Wright has been the Netflix drama's "not-so-secret weapon" since the show launched in 2013 and the spotlight suits her with Kevin Spacey now gone, says Daniel D'Addario. The problem, though, is that House of Cards has always preferred situation to character. So even with Frank Underwood dead, the writers have trouble allowing Claire Underwood to break through in Season 6. "Even as Frank Underwood is gone — dead, with no small amount of ambiguity around how and where he died — he hangs over the story, with old plotlines (some reaching back across seasons and testing fans’ memory) and new ones referring endlessly to the late president," says D'Addario. "Obviously, Frank’s death is a big deal in this universe. But it feels at times like the series, scrambling to come up with a plot for a final season without its first-billed lead, never quite escapes his gravitational pull. The show, one that’s wildly changed narrative course many times even without pragmatic real-world reasons at stake, seems surprisingly confused about how to reboot. House of Cards didn’t need to scorn its own history in order to create a satisfying conclusion, but fans have a right to expect it to be fleeter-footed in giving them a tale worth caring about post-Frank, which would have called for meaningfully moving past him."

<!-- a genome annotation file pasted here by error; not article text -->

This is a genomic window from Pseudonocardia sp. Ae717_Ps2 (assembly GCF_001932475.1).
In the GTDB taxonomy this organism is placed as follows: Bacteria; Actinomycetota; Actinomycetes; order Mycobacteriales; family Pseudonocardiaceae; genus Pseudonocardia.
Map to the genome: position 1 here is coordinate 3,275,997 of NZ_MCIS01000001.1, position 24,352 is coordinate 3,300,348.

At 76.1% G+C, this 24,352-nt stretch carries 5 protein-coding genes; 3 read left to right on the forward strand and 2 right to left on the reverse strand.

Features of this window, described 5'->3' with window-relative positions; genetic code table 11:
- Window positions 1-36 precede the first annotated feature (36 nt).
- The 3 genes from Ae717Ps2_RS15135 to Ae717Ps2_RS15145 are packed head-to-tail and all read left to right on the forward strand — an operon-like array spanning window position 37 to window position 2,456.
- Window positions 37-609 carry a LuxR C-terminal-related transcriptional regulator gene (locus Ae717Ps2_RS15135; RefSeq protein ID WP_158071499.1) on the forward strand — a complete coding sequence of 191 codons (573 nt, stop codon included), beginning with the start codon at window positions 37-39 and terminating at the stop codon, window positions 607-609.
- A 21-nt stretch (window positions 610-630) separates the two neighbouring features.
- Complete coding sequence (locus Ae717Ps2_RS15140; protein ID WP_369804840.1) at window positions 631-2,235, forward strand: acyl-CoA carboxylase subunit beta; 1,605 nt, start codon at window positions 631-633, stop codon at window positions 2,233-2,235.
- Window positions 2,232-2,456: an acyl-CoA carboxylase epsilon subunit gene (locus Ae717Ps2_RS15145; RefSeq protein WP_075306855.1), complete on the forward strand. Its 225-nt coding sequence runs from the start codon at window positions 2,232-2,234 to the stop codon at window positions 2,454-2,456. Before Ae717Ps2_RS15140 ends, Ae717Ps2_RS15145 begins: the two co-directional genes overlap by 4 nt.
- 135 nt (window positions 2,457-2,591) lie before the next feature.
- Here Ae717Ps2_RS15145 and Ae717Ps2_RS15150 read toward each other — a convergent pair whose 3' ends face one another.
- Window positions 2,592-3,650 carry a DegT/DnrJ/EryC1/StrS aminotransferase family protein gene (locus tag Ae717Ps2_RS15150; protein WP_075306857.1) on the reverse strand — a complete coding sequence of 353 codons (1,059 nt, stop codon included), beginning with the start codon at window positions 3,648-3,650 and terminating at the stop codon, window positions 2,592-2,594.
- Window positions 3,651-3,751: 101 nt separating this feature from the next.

Good riddance to House of Cards: "Things have changed, to say the very least" since its premiere in 2013, says Hank Stuever. "Now the painfully protracted, often overwritten, covertly Shakespearean melodrama comes to an end, at last, with the release of Season 6 on Friday, while the rest of us keep shuffling toward the end of the world. Besides noting House of Cards’s role in the streaming-TV revolution, there’s not much left to say about it, besides good riddance to its perpetual notion that Washington only works when Washington is cruel...Even as a hate-watch it had stopped delivering."